Tensions continued to mount and the stand-off went on for several hours until full-scale fighting finally erupted. When it was over Gorsuch was dead, his son and nephew both severely wounded along with several others from their party. Only two of Parker’s group were wounded.
Ultimately, U.S. Marines were sent in to stabilize the situation and 38 men (including four white Quakers who were abolitionist neighbors of Parker’s) were indicted for treason against the United States government, the largest group ever charged with treason in U.S. history. While treason is the only crime defined in the Constitution, Parker later said armed resistance was justified because Blacks “had no country” since they were not protected by U.S laws and statutes.
Parker himself was among those indicted but he and several others had gone into hiding before arrests could be made. Using the Underground Railroad, Parker made his way to Rochester, New York, where Frederick Douglass helped him cross into Canada.
The first person who went to trial was Castner Hanway, a white Quaker who was one of the first on the scene. The jury returned a “not guilty” verdict in just 15 minutes. (Among the five defense lawyers was Thaddeus Stevens who later served in the U.S. House of Representatives where he was a fierce opponent of slavery and discrimination against African Americans). Charges against all the accused were eventually dropped, signaling a major win for anti-slavery forces.
The Christiana Resistance, according to Douglass “inflicted fatal wounds” on the Fugitive Slave Law. “It became thereafter almost a dead letter,” he wrote, “for slaveholders found that not only did it fail to put them in possession of their slaves, but that the attempt to enforce it brought odium upon themselves and weakened the slave system.”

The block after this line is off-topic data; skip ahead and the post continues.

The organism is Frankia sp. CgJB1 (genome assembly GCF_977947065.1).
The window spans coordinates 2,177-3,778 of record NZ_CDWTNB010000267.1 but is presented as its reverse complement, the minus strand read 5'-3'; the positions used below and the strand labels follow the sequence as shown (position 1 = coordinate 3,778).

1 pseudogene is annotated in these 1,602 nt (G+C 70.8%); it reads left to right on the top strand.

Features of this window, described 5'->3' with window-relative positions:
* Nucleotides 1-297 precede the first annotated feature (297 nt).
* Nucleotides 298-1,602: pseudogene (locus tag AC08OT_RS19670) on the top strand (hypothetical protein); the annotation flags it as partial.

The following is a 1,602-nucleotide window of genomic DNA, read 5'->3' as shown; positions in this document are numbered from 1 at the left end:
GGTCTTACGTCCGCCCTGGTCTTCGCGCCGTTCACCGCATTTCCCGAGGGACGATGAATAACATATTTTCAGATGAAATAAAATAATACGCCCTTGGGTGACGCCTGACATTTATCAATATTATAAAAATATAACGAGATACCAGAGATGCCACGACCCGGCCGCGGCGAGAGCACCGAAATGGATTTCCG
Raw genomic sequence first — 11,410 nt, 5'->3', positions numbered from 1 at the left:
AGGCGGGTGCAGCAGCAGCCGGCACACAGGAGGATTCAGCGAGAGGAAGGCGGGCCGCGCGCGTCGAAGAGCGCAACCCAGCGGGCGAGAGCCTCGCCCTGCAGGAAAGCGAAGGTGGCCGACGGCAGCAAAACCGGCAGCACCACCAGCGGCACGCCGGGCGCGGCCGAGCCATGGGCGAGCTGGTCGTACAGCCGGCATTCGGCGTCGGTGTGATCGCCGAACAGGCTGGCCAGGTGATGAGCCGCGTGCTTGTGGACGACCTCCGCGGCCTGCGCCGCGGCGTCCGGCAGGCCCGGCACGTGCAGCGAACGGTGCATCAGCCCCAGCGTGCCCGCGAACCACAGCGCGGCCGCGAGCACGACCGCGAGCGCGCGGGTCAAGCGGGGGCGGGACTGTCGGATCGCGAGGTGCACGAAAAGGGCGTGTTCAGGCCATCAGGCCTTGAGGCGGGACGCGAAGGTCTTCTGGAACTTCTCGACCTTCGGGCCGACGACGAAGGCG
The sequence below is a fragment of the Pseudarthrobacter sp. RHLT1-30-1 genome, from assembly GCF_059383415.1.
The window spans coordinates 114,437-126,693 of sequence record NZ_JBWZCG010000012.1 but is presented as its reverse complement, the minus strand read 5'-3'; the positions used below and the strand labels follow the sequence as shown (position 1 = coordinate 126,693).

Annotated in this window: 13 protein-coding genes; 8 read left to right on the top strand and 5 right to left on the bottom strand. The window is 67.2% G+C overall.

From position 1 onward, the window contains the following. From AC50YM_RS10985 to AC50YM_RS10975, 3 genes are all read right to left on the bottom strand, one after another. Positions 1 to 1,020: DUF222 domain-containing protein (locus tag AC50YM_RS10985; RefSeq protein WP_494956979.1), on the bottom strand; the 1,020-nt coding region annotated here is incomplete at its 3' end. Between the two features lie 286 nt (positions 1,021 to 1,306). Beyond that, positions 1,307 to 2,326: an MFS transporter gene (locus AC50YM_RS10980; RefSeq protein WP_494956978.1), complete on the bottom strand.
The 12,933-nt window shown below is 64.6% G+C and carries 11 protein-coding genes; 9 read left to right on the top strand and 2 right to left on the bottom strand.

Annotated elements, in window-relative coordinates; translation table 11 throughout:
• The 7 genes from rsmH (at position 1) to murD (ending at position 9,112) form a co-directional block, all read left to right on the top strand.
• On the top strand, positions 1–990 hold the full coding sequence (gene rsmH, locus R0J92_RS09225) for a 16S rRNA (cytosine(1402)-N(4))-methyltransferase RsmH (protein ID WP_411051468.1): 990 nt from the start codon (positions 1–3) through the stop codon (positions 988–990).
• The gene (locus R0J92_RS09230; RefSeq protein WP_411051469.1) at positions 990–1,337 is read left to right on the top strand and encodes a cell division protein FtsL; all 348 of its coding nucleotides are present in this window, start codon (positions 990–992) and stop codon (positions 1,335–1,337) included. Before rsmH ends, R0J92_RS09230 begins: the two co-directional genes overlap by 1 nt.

Many historians consider the Christiana Resistance a harbinger of the Civil War. It embittered relations between the North and the South and helped to precipitate the conflict that would tear the country apart a decade later.
Parker, later joined by his wife Eliza, continued his abolition efforts from Canada. He became a correspondent for the North Star, Douglass' newspaper published in Rochester, promoting “freedom and the intellectual and moral improvement of Blacks.”
Stories of resistance in our history books are few and far between and this is no accidental act of omission. Stories of resistance inspire resistance. When a law is unjust, people will defy that law. The more people stand up against unjust laws, the more they inspire others to do so as well. As William and Eliza Parker and their community did in the mid-1800s. As hundreds of Civil Rights activists did in the mid-1900s. As Dream Defenders and DREAM Activists and so many others are doing today.
The views expressed here are those of the author and do not necessarily represent those of the entire War Times project
Felicia Gustin has been with War Times since the beginning. She currently works at SpeakOut, a national organization working primarily with colleges, universities, and high schools and dedicated to the advancement of education, racial and social justice, leadership development and activism. She is a long-time activist in international solidarity, peace, racial justice and labor movements. She was a journalist for 10 years in Cuba and is currently working on several projects - an historical memoir and a poetry collection, among others.